The reader's attention will be particularly arrested by a letter of M. Berr-Isaac-Berr, a Jew, resident at Nancy, to his brethren, on the rights of active citizens being granted to the Jews. It contains a fund of good sense and sound reasoning, which do the writer very great credit: its great length hinders us from extracting it.
MM. Poujol and Bonald, having, in 1806, written against the interests of the Jews, the writer of this work enters into an elaborate defence of that nation, which is inserted under this head.
To this succeeds the Imperial De cree by which the assembly was convoked. The number of Deputies sent by each district, with their names and occupations follow, and then the minutes of the various sittings, which took place, from the first sitting, July 26, 1806, to the last, February 7, 1807.
We cannot follow the author through the mass of interesting, instructive, and novel materials included in the work. It will par ticularly engage the attention of those persons who entertain an idea of the
re-establishment of the Jews in Palestine, as it furnishes many obscure hints in support of this opinion.
A considerable part of the work is occupied by the Questions proposed by the Commissioners of the French Emperor, and the answers given by the assembly, including some of the speeches and opinious of the Rabbies and principal Deputies.
The ostensible reason for calling this assembly, it will be remembered, was the usurious extortions of some of the Jews of the northern departments. The answers to the questions relative to this subject are particularly curious. They are as follow.
Does the law forbid the Jews from taking usury from their brethren ?
Deuteronomy, ch. xxiii. verse 19, says ** thou shalt not lend upon interest (English translation, usury) to thy brother, interest of money, interest of victuals, interest of any thing that is lent upon interest."
The Hebrew word nechech has been improperly translated by the word usury in the Hebrew language it means interest of any kind, and not usurious interest. It cannot then be taken in the acceptation now given in the word usury.
It is even impossible that it could ever have had that acceptation; for usury is an expression relative to, and compared with, another and a lawful interest; and the text contains nothing which alludes to the other term of comparison. What do we understand by usury? Is it not an interest, above the legal interest, above the rate fixed by the law? If the law of Moses has not fixed this rate, can it be said that the Hebrew word means an unlawful interest? The word nechech in the Hebrew language answers to the Latin word fanus: to conclude that it means usury, another word should be found which would mean interest; and, as such a word does not exist, it follows, that all interest is usury, and that all usury is
What was the aim of the lawgiver in forbidding one Hebrew to lend up." Vol. 111. No. 5.
on interest to another? It was to draw closer between them the bonds of fraternity, to give them a lesson of reciprocal benevolence, and to engage them to help and assist each other with disinterestedness.
The first thought has been to establish among them the equality of property, and the mediocrity of private fortune; hence the institution of the sabbatical year, and of the year of jubilee; the first of which came every fifty years. By the sabbatical year all debtors were released from their obligations: the year of jubilee brought with it the restitution of all estates sold or mortgaged.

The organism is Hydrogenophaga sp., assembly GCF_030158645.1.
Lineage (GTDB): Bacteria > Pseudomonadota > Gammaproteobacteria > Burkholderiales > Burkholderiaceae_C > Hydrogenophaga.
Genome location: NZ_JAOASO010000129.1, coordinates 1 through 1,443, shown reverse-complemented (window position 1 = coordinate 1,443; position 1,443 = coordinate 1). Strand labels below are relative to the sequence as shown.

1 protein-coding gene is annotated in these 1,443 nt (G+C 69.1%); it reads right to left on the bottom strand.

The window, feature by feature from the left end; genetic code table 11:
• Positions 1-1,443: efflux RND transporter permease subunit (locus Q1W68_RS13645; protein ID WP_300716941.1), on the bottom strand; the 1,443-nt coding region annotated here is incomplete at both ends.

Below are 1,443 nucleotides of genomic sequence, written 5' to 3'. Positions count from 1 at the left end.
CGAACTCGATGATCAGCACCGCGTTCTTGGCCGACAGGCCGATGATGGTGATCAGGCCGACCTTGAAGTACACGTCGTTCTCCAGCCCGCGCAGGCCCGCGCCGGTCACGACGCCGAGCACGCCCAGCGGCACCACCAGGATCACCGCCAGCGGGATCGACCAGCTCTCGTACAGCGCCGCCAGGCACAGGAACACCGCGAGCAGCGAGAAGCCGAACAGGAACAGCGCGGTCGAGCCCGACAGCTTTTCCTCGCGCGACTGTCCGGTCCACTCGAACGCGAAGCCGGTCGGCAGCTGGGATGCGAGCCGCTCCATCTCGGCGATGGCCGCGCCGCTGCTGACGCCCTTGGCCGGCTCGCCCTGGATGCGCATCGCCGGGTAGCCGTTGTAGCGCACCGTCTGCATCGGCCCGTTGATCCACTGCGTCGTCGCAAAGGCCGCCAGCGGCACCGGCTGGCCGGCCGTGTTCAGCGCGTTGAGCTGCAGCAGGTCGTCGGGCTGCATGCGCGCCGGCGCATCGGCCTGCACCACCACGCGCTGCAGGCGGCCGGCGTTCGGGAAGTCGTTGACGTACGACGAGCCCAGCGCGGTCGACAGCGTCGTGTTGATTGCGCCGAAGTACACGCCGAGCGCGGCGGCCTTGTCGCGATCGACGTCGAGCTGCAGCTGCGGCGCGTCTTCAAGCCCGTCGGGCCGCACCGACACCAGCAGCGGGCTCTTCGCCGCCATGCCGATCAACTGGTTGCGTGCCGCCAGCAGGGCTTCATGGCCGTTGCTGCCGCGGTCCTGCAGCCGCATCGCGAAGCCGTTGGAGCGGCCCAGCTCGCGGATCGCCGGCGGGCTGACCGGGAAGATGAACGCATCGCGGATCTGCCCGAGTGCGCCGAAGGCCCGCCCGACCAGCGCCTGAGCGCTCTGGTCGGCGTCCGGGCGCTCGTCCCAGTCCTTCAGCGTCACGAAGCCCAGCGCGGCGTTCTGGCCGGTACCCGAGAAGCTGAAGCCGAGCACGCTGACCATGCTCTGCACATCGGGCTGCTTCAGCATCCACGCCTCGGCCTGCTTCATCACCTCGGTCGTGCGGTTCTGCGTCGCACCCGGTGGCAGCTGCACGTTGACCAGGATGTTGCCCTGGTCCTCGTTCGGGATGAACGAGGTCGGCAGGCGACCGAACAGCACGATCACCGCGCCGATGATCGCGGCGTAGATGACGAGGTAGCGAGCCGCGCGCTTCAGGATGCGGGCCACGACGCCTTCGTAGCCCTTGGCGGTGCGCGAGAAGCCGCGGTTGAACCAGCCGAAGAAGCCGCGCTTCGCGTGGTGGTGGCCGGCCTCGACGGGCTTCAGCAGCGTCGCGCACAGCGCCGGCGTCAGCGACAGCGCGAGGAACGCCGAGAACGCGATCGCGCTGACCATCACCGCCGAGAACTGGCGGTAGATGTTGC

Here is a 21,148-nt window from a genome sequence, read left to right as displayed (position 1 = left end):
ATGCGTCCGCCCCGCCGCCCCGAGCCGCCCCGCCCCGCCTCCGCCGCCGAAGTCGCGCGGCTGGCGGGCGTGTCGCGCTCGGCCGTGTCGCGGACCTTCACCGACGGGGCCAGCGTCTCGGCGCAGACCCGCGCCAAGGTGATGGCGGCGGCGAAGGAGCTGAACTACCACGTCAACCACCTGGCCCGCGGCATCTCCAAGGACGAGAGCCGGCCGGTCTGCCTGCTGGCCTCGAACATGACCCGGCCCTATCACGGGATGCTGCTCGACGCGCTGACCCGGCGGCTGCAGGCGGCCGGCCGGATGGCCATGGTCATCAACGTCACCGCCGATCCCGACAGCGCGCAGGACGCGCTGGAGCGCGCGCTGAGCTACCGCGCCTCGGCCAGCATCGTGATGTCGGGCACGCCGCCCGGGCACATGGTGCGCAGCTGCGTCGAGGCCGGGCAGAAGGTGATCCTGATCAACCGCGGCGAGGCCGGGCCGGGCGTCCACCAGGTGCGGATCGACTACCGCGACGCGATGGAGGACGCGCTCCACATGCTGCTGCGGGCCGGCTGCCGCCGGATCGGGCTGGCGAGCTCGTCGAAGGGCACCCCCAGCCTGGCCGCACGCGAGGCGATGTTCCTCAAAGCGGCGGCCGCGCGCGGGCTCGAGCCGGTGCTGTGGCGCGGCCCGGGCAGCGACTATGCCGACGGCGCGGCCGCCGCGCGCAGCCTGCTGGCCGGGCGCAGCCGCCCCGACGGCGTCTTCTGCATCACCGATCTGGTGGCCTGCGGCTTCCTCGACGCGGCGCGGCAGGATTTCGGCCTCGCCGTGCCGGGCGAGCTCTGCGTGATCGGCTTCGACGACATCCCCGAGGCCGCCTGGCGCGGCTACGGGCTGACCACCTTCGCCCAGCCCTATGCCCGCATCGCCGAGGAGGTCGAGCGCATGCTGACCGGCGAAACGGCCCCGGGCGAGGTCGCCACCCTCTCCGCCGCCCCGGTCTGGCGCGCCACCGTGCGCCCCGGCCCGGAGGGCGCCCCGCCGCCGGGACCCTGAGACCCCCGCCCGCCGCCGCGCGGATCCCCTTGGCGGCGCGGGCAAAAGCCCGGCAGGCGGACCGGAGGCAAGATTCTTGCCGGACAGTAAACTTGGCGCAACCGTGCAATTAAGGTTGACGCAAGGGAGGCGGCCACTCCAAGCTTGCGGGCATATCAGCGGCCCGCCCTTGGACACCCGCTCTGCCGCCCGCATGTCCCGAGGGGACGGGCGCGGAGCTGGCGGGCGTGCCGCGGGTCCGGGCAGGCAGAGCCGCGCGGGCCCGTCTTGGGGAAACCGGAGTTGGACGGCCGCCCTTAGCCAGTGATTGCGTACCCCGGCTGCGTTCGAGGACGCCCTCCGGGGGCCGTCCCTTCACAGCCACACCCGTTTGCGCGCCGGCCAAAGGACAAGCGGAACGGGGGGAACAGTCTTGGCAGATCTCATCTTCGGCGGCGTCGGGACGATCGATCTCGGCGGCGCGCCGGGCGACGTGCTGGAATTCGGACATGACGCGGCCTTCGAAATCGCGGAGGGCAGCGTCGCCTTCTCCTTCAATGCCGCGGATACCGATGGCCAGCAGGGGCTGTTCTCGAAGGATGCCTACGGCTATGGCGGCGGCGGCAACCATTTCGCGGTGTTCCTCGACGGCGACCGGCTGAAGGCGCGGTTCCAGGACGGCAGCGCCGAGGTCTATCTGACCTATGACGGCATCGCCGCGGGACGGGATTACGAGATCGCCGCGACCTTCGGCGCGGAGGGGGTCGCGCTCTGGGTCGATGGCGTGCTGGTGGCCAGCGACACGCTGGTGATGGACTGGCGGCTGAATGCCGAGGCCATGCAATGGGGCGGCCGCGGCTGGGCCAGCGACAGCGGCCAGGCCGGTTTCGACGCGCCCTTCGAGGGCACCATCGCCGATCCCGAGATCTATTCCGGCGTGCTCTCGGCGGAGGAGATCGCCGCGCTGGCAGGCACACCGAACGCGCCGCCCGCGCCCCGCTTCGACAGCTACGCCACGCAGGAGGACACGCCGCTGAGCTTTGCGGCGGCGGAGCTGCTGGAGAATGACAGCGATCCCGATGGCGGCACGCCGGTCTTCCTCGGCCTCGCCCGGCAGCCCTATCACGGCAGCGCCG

It was easy to foresee that the dif ferent qualities of the ground, greater or lesser industry, the untowardness of the seasons, which might effect both, would necessarily make a difference in the produce of land, and that the more unfortunate Israelite would claim the assistance of him whom fortune should have better favoured. Moses did not intend that this last should avail himself of his situation, and that he should require from the other the price of the service he was soliciting; that he should thus aggravate the misery of his brother, and enrich himself by his spoils. It is with a view to this that he says, "Thou shalt not lend upon interest to thy brother." But what want could there exist among the Jews, at a time when they had no trade of any kind? It was, at most, a few bushels of corn, some cattle, some agricultural implements; and Moses required that such services should be gratuitous; his intention was to make of his people a nation of husbandmen. For a long time after him, and though Idumea was at no great distance from the sea shore, inhabited by the Tyrians, the Sidonians, and other nations possessing shipping and commerce, we do not see the Hebrews much addicted to trade; all the regulations of their lawgiver seemed designed to divert their attention from commerce.
The prohibition of Moses must therefore be considered only as a principle of charity, and not as a commercial regulation. According to the Talmud, the loan alluded to
is to be considered almost as a family loan, as a loan made to a man in want; for in case of a loan made to a merchant, even a Jew, profit adequate to the risk should be considered as lawful.
Formerly the word usury carried no invidious meaning; it simply implied any interest whatever. The word usury can no longer express the meaning of the Hebrew text; and accordingly the Bible of Osterwald, and that of the Portuguese Jews, call interest, that which Sacy, from the Vulgate, has called usury.
The law of Moses, therefore, forbids all manner of interest on loan, not only between Jews, but between a Jew and his countryman, without distinction of religion. The loan must be gratuitous whenever it is to oblige those who claim our assistance, and when it is not intended for commercial speculation.
We must not forget that these laws, so humane and so admirable at these early periods, were made for a people which then formed a state and held a rank among nations.
If the remnants of this people, now scattered among all nations, are attentively considered, it will be seen that, since the Jews have been driven from Palestine, they no longer have had a common country, they no longer have had to maintain among them the primeval equality of property. Although filled with the spirit of their legislation, they have been sensible that the letter of the law could no longer be obeyed when its principle was done away; and they have, therefore, without any scruple, lent money on interest to trading Jews, as well as to men of different persuasions.